Where. were. you?
Three words. A simple question, and yet somehow we all know what it means. We all know it points to something important. Where were you?
My step-mom and aunt recall that their parents forgot to feed them dinner the night Kennedy was assassinated. My mother recalled to me watching the news of MLK on television. And I remember sitting on the red-floral couch with my mother at my grandparents house on the Cape, watching Princess Di's funeral on the old grainy tv with my mom. It was our last trip, the last time we were down Cape before Mom died herself. Where were you?
It is the question we ask ourselves whenever we refer to something terrible. As soon as the tales of a terrible incident are begun, so do the memories of where we ourselves were in that moment. And no other tragedy stands out more for people my age, than 9/11. Where were you? Where were you on 9/11? Where were you when 9/11 happened? It becomes a moment and not a whole day.
I was in history class. My little mini-World History class with a half-dozen people that met in the room right next to the front stairwell. Mr. Conro came over the intercom. Announced we had been attacked and that our nation was at war. He declared war before the President did. We were told we couldn't watch any news until last period. Saint Michael the Archangel defend us in battle. Instantly and silently my head filled with petitions to St. Michael. Just that summer I'd learned that if you're in a bad situation pray the prayer of St. Michael. A really bad situation pray it again. The situation would get better we were told at camp, he promised us. It would always get better. I went for the full novena. The prayer repeated in my head nine times. Things got worse.
The school was filled with scared people. They told us the attacks had happened but wouldn't let us watch the news. The told us the attacks were in NY but wouldn't let us use phones to contact loved ones there. They told us the plane left from Logan but wouldn't let the person whose best friend was scheduled for a flight from Boston to the West Coast check on her friend. They gave us enough information to scare us, but not the time to find the information that would comfort us. Where were you?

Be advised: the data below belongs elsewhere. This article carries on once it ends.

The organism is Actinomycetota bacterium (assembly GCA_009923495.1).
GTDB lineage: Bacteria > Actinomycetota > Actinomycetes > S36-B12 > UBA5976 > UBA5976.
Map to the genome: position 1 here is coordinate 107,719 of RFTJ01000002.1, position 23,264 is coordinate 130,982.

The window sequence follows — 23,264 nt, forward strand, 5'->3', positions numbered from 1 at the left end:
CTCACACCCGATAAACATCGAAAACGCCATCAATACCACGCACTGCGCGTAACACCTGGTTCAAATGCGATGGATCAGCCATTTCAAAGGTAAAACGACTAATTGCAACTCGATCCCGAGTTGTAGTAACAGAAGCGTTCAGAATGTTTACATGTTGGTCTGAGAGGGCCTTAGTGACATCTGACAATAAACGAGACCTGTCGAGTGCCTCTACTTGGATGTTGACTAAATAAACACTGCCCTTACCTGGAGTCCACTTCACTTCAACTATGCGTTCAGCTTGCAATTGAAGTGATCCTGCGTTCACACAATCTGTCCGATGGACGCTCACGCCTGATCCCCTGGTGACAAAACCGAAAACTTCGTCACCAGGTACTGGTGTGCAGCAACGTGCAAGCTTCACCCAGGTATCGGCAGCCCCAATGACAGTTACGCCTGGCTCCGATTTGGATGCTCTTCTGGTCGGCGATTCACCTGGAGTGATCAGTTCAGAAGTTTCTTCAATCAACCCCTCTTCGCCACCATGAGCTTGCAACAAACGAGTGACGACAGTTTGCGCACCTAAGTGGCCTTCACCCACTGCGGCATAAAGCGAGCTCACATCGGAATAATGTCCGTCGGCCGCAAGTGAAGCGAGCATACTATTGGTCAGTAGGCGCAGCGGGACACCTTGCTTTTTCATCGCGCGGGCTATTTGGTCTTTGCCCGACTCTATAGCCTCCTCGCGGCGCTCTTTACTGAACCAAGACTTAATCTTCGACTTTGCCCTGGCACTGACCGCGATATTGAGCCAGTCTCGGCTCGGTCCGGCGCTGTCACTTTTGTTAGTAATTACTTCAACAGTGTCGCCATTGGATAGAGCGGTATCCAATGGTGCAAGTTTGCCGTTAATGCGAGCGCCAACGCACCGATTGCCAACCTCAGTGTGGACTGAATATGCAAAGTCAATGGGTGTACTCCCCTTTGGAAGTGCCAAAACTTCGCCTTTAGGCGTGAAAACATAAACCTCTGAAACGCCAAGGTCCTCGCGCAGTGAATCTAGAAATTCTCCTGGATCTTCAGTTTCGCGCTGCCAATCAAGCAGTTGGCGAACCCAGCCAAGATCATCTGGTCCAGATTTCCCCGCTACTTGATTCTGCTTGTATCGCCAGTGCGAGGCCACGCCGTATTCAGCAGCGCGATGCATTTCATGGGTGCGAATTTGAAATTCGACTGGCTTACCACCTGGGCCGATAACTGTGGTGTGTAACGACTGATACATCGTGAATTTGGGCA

Walking up toward Circle Drive and the Connolly's house, I still had no real idea exactly what was happening. And there was Mrs. C, sitting on her bed. Paralyzed in terror. Drawn to the television set like a magnet. Repulsed but nonetheless unable to turn away. It was the first real news. She didn't leave it on for too long after we got home. Pretty sure it turned off around the time my sister got there, after all she was only ten. Ten. That's a young age to see your world change, and yet it is how old she was when the Towers fell. And the age I was when my mom died. At ten you're in a world of half-innocence. A world where you half understand and are half confused. A world where details stick to you, as you work hard to comprehend them.
It was a Tuesday. An UNlisted day. And that's where my day ended. A table of high school students at Republican offices. Not off in some separate conference room. We were out in the middle of the offices, and people were around us working on copying machines. The newspaper was preparing for an evening edition. It was the first time I'd seen that. I thought evening editions were something of the past. They seemed foreign without the words "Evening Post" and a Norman Rockwell painting to grace the cover. But that's where I was. Where were you?